Preoperative predictors of distant recurrence in patients with clinical stage IA lung adenocarcinoma undergoing complete resection

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Abstract

Objective:

We aimed to identify patients with clinical Stage IA lung adenocarcinoma who are at high risk for distant recurrence to preoperatively organize treatment strategies.

Methods:

We analyzed correlations between preoperative clinical factors and the incidence of distant recurrence in 609 patients with clinical Stage IA lung adenocarcinoma that had been completely resected at four institutions. We excluded 24 patients with only locoregional recurrence and analyzed data from 585 patients.

Results:

Distant recurrence after complete resection was identified in 34 patients during a median follow-up period of 41.4 months. Multivariate Cox analysis identified solid tumor size on high-resolution computed tomography and the maximum standardized uptake value on F-18-fluorodeoxyglucose positron emission tomography/computed tomography as independent predictors for distant recurrence-free survival. Receiver operating characteristic analyses showed that solid tumor size ≥1.7 cm and the maximum standardized uptake value ≥3.3 were optimal criteria with which to detect patients at high risk for distant recurrence. In fact, 3-year distant recurrence rates were higher in patients who met the criteria for high risk (n = 85) than those who did not (n = 500) (28.1% vs. 3.7%; P < 0.001). A similar trend was also found in patients with pathological node negative.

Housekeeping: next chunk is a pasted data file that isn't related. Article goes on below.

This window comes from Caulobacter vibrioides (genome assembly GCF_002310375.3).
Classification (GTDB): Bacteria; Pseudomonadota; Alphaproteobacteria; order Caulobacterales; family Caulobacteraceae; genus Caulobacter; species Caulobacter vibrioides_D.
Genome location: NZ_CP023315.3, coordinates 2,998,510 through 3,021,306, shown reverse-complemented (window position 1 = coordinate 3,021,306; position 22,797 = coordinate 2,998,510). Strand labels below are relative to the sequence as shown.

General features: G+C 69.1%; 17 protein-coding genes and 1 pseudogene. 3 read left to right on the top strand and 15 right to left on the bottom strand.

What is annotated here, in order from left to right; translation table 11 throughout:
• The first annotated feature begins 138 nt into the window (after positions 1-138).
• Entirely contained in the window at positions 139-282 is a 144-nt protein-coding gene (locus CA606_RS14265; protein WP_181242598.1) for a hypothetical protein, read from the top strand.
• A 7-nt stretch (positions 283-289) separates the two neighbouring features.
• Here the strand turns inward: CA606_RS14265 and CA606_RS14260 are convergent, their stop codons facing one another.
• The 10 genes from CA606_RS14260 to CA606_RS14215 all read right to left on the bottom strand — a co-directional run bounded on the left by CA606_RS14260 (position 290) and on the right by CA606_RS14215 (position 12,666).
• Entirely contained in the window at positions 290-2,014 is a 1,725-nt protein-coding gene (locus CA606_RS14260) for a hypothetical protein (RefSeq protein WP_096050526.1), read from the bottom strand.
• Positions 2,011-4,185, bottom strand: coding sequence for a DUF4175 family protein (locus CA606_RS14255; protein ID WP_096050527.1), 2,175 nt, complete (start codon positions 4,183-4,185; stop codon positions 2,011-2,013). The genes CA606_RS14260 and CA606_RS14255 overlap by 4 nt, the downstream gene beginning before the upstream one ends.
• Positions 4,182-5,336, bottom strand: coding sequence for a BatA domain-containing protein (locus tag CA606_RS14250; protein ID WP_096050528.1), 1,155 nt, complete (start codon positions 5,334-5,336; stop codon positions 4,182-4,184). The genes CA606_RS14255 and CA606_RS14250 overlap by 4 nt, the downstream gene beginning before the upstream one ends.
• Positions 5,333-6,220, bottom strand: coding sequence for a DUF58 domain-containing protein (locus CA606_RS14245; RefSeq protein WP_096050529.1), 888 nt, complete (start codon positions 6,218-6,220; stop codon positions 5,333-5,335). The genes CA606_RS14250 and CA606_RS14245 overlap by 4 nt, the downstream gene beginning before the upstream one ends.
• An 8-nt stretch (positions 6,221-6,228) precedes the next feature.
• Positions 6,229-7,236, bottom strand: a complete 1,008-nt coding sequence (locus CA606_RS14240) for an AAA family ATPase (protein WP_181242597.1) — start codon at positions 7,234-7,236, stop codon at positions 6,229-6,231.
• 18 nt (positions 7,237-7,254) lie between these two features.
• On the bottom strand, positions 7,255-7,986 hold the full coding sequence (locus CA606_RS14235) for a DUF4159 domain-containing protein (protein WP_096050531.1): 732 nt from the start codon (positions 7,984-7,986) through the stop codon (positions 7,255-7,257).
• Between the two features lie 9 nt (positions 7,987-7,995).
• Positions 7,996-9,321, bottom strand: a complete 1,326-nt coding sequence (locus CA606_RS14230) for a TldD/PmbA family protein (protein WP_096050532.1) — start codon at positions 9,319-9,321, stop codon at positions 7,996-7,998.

Conclusions:

Solid tumor size on high-resolution computed tomography and the maximum standardized uptake value on F-18-fluorodeoxyglucose positron emission tomography/computed tomography were clinical predictors of distant recurrence among patients with clinical Stage IA lung adenocarcinoma. Our findings might be useful to determine personalized therapeutic strategies including systemic therapy.

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